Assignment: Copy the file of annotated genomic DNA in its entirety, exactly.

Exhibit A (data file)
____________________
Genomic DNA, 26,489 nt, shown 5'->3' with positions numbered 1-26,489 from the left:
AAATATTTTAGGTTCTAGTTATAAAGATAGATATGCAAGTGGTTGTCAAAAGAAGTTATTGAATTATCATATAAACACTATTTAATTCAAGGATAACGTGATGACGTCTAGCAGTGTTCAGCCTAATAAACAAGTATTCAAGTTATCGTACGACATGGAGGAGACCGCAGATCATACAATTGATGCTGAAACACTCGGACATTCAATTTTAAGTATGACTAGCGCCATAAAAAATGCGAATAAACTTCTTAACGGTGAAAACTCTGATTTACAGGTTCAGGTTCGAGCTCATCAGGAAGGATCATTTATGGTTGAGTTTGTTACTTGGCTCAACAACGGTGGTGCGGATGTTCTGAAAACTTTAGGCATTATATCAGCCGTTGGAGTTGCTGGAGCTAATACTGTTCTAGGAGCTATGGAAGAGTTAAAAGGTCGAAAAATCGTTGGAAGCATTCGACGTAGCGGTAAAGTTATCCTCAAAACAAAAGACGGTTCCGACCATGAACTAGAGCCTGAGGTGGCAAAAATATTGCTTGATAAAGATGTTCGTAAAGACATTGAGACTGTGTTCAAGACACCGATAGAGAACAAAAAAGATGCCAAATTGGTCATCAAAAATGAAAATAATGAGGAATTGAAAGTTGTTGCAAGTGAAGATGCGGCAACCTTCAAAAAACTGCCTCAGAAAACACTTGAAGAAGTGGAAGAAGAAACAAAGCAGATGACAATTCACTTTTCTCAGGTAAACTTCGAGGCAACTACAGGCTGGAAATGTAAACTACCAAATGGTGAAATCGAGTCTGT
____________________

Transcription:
Genomic DNA, 26,489 nt, shown 5'->3' with positions numbered 1-26,489 from the left:
AAATATTTTAGGTTCTAGTTATAAAGATAGATATGCAAGTGGTTGTCAAAAGAAGTTATTGAATTATCATATAAACACTATTTAATTCAAGGATAACGTGATGACGTCTAGCAGTGTTCAGCCTAATAAACAAGTATTCAAGTTATCGTACGACATGGAGGAGACCGCAGATCATACAATTGATGCTGAAACACTCGGACATTCAATTTTAAGTATGACTAGCGCCATAAAAAATGCGAATAAACTTCTTAACGGTGAAAACTCTGATTTACAGGTTCAGGTTCGAGCTCATCAGGAAGGATCATTTATGGTTGAGTTTGTTACTTGGCTCAACAACGGTGGTGCGGATGTTCTGAAAACTTTAGGCATTATATCAGCCGTTGGAGTTGCTGGAGCTAATACTGTTCTAGGAGCTATGGAAGAGTTAAAAGGTCGAAAAATCGTTGGAAGCATTCGACGTAGCGGTAAAGTTATCCTCAAAACAAAAGACGGTTCCGACCATGAACTAGAGCCTGAGGTGGCAAAAATATTGCTTGATAAAGATGTTCGTAAAGACATTGAGACTGTGTTCAAGACACCGATAGAGAACAAAAAAGATGCCAAATTGGTCATCAAAAATGAAAATAATGAGGAATTGAAAGTTGTTGCAAGTGAAGATGCGGCAACCTTCAAAAAACTGCCTCAGAAAACACTTGAAGAAGTGGAAGAAGAAACAAAGCAGATGACAATTCACTTTTCTCAGGTAAACTTCGAGGCAACTACAGGCTGGAAATGTAAACTACCAAATGGTGAAATCGAGTCTGT